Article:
HE al-Sulaiti made the remarks during a tour of the 6th National Cybersecurity Drill ‘Star 6’, which is being attended by more than 800 participants from 95 governmental and private institutions, including 11 from various economic, financial and institutional fields.
HE al-Sulaiti pointed out that cybersecurity drills aim to achieve the objectives of the national strategy in developing and refining national cybersecurity capabilities by creating and maintaining a professional workforce in this field, enhancing readiness and response to incidents and electronic attacks, solving them and recovering from them through co-operation and information exchange in a timely manner and by taking necessary measures.
He pointed out that Britain, France, US and Kuwait are also taking part in this year’s ‘Star 6’ drill. He said the drill consists of two parts: operational and procedural. They present scenarios expected especially in major events.
The minister added that this year’s ‘Star 6’ drill is the largest since its launch in 2013, as the mechanism of the drills’ implementation has been developed over the past five years.
This year, 95 government and private institutions are representing 11 sectors in various economic, financial and institutional fields: the government, the financial, the energy, the transport, the health, the education, the sports, the telecommunications, the hospitality, the media, and the IT service providers sector.
The minister noted that this year’s edition allowed for the first time the participation of private sector because of its importance in the supply chain of equipment and information technology and its vital role in achieving cybersecurity through enhanced protection and controls.
In addition, the current cybersecurity drill involved not only technology operators, but also technology personnel in departments and supportive sectors, such as human resources, financial management, legal administration, communication department, etc., to implement the exercise on sound institutional rules, realise cybersecurity through co-operation between different actors and sectors, and emphasise that this year’s Star 6 is an institutional drill rather than an information systems drill, he said.
HE al-Sulaiti pointed out that the current cybersecurity drill also comes in the framework of raising the efficiency and readiness of various institutions and companies in Qatar to address cyber attacks, especially during major events, primarily Qatar’s hosting of the World Cup 2022.
He added that it highlights the importance of proactive preventive measures against attacks and the effective response to cybercrime, and also reflects the significance of evaluation and follow-up after recovery to implement the lessons learned, especially that these ministry’s annual exercises seeks to measure maturity in the State’s institutions in how to protect its important electronic assets, in addition to addressing any aspects of weakness in electronic security.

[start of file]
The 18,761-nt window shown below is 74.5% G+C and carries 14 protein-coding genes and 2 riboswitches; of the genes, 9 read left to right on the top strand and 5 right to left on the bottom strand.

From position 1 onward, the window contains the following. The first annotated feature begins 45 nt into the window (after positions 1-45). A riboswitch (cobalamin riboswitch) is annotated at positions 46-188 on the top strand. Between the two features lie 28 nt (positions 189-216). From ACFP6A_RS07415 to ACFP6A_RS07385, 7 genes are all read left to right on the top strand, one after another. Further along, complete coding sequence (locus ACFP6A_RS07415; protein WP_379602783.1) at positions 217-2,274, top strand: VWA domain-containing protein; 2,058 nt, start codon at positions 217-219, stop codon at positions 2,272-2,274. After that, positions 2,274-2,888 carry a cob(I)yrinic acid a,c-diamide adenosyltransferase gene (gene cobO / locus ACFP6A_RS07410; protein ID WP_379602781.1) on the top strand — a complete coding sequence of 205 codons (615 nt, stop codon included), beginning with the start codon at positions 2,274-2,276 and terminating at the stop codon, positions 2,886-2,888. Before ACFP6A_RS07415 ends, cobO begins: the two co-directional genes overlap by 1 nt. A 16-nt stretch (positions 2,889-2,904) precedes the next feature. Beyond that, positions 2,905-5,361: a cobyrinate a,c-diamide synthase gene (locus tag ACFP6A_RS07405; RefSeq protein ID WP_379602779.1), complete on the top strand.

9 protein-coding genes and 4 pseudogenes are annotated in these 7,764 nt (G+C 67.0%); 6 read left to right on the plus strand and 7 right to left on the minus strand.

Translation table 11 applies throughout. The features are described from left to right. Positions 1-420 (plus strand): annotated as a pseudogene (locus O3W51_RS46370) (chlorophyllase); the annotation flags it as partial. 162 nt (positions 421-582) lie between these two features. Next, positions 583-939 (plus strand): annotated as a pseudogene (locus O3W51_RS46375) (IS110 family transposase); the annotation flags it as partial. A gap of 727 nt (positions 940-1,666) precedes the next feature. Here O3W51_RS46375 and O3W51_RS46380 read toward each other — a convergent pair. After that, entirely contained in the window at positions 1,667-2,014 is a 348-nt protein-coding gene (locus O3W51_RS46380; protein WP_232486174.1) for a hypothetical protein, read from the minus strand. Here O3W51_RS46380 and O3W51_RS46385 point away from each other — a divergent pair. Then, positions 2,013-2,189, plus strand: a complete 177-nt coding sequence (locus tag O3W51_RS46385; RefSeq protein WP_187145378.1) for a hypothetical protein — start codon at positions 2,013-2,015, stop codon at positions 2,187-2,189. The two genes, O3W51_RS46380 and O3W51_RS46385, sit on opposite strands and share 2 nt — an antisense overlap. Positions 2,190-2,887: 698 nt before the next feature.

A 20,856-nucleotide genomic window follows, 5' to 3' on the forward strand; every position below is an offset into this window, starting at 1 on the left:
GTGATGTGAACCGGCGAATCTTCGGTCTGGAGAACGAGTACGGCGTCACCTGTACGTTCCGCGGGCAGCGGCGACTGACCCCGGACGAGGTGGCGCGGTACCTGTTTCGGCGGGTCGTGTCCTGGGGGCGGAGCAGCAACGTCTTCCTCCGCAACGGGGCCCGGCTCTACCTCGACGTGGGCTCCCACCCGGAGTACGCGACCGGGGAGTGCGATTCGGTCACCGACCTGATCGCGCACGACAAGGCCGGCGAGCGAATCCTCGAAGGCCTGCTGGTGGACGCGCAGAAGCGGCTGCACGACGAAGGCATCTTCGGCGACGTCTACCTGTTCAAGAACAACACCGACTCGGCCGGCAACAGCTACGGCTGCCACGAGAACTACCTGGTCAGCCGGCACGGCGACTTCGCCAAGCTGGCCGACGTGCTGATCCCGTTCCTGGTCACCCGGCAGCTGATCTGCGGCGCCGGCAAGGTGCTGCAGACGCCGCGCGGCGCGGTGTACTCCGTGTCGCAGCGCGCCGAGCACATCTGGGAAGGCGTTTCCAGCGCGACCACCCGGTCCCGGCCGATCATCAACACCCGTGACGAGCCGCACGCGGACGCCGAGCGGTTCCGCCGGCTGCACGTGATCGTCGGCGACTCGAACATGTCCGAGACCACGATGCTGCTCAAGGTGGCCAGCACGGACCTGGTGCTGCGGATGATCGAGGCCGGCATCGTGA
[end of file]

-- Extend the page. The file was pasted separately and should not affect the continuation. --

The minister said that the drill dealt with the lessons learned from the last World Cup hosted by Russia, where cyber attacks on Russia during the hosting of the tournament were reviewed and analysed and provided a realistic perception of these attacks, adding that different scenarios were built to address such attacks.
HE al-Sulaiti said the ‘Star 6’ drill addressed topics not only related to identifying cyber attacks and recovering from them, but also the methods of combating the attacks and knowing the amount of losses that resulted from them and the information acquired, which may be used as a tool by the attackers to blackmail institutions, especially financial entities. In addition, the drill touched on treatment mechanisms and training the personnel to combat these attacks and limit them, he said.
HE al-Sulaiti said during the drill, real life practical experiences of cyber attacks were reviewed to benefit the attendees, and scenarios and solutions were created according to each case.
The minister said there are two centres in Qatar to address cyber attacks - Qatar’s National Centre for Information Security (Q-CERT) and the Centre for Combating Electronic Crime, which is part of the General Directorate of Criminal Investigation at the Ministry of Interior.
HE al-Sulaiti said all the entities work hand in hand. Preventive and proactive measures are taken by the Ministry of Transport and Communications followed by recovery measures, then investigation procedures in e-crimes is carried out by the Ministry of Interior. Both centres work in close harmony to achieve the goals, the minister said.
The 6th National Cybersecurity Drill - Star 6 - is titled ‘Defending the Nation, Securing Major Events’. The four-day event kicked off on Sunday with the participation of experts and specialists in the cybersecurity sector and IT from research centres and global companies.